@Shamar @kaniini @starbreaker @rysiek I'm skeptical of and concerned about commercial exploitation too. Problem is, "noncommercial" doesn't fix the things you'll expect it to, and will prevent things you want.
Here's a question: if Linux were noncommercial, should a community run nonprofit be legally allowed to run it in a commercially run hosting service / datacenter? Even if the hosting service profits from it? Can the cooperative collect dues?
Have you seen the peer production license? http://wiki.p2pfoundation.net/Peer_Production_License
I think its a bit better than a blanket NC license. What I really want is a license requiring income from a commercial entity be used to improve the software. Either by spending time working on it, or paying for others time.
I don't think we'll ever see a license that keeps a work free and freedom-respecting in every possible scenario, for every person on Earth, until the end of human time. That's too tall of an order.
Remember, license enforcement is the flip side of the coin here... and it's difficult or discouraged, usually. There are very heated battles over FOSS enforcement strategy right now.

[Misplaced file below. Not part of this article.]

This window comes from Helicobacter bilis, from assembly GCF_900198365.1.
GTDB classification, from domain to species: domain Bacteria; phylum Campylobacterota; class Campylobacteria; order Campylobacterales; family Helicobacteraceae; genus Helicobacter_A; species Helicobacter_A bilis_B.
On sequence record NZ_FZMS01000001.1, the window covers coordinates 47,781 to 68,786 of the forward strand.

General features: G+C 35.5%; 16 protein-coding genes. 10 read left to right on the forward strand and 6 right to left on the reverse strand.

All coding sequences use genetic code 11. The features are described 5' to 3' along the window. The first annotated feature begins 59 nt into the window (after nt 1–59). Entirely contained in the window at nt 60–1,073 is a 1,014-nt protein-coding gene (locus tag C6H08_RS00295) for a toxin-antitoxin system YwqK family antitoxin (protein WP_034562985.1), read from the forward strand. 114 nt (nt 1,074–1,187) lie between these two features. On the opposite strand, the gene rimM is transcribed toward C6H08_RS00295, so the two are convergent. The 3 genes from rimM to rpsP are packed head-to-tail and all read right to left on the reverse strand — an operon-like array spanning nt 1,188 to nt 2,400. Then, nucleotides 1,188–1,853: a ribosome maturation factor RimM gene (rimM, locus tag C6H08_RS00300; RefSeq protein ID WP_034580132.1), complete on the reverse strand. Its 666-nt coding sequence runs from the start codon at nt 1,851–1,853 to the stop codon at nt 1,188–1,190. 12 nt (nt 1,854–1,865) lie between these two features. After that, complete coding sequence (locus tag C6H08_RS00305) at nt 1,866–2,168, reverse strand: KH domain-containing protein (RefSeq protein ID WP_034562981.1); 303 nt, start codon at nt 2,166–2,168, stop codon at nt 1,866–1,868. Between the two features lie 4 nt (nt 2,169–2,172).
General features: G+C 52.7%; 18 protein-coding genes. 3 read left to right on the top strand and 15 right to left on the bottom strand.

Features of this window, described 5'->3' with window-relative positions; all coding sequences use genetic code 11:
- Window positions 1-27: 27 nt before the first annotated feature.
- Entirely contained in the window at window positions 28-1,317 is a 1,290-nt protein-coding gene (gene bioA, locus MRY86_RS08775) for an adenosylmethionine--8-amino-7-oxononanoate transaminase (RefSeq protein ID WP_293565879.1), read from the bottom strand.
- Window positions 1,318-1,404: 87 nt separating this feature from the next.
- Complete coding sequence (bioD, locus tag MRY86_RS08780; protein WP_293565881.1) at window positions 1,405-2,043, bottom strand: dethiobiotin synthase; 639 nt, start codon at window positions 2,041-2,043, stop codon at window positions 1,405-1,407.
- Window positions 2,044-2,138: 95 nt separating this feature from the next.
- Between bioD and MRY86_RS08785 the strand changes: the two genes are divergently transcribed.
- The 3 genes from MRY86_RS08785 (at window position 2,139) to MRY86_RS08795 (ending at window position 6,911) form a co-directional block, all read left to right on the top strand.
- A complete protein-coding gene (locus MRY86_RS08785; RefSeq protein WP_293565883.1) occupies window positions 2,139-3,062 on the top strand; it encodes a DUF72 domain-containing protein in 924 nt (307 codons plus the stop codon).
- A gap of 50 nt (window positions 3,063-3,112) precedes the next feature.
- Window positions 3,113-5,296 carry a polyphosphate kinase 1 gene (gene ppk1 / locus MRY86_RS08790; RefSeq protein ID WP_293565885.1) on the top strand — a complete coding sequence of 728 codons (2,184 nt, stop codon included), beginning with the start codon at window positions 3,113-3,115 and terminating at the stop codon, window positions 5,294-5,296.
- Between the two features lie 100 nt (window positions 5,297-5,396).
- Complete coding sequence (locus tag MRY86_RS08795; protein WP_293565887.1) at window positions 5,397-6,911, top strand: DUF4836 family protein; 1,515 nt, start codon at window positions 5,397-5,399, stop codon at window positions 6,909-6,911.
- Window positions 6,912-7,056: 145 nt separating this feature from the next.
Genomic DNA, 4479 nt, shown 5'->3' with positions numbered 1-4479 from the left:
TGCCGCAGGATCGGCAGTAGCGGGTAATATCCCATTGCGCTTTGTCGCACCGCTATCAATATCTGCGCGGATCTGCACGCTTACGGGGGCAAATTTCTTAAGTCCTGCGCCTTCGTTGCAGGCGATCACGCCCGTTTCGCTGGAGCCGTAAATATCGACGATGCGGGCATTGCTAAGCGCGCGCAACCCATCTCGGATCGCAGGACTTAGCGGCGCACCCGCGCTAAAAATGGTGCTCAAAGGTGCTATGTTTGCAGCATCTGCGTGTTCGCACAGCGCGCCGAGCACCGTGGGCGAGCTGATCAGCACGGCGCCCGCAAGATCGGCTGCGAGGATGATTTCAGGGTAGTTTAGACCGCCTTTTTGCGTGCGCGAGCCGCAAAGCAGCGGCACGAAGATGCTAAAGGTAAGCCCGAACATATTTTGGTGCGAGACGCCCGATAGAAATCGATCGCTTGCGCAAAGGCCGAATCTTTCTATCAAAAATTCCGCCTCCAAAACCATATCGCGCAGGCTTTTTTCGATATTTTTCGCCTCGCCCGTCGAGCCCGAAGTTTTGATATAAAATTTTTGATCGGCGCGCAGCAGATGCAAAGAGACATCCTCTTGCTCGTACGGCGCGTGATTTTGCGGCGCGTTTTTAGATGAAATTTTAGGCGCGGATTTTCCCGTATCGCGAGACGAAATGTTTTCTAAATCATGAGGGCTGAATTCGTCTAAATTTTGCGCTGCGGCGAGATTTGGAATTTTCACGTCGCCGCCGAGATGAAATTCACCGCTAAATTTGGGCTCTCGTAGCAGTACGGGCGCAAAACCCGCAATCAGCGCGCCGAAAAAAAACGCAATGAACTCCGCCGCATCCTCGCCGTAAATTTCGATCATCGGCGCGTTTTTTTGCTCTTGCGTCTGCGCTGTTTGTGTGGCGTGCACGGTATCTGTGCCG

If I don't think eternal copyright is a good idea for creative works, why should it be appropriate for software?
Admittedly I'm not sure we're going to see a penguin books reissue of the first fortran compiler, but still, it should be released to the public domain.
And most of the time that's entirely enough, because derivative works become licensed anew. The original's copyright might expire, but the derivative work is still under copyright -- and that's usually where the interesting stuff is happening and what people would like to use (or lock down).
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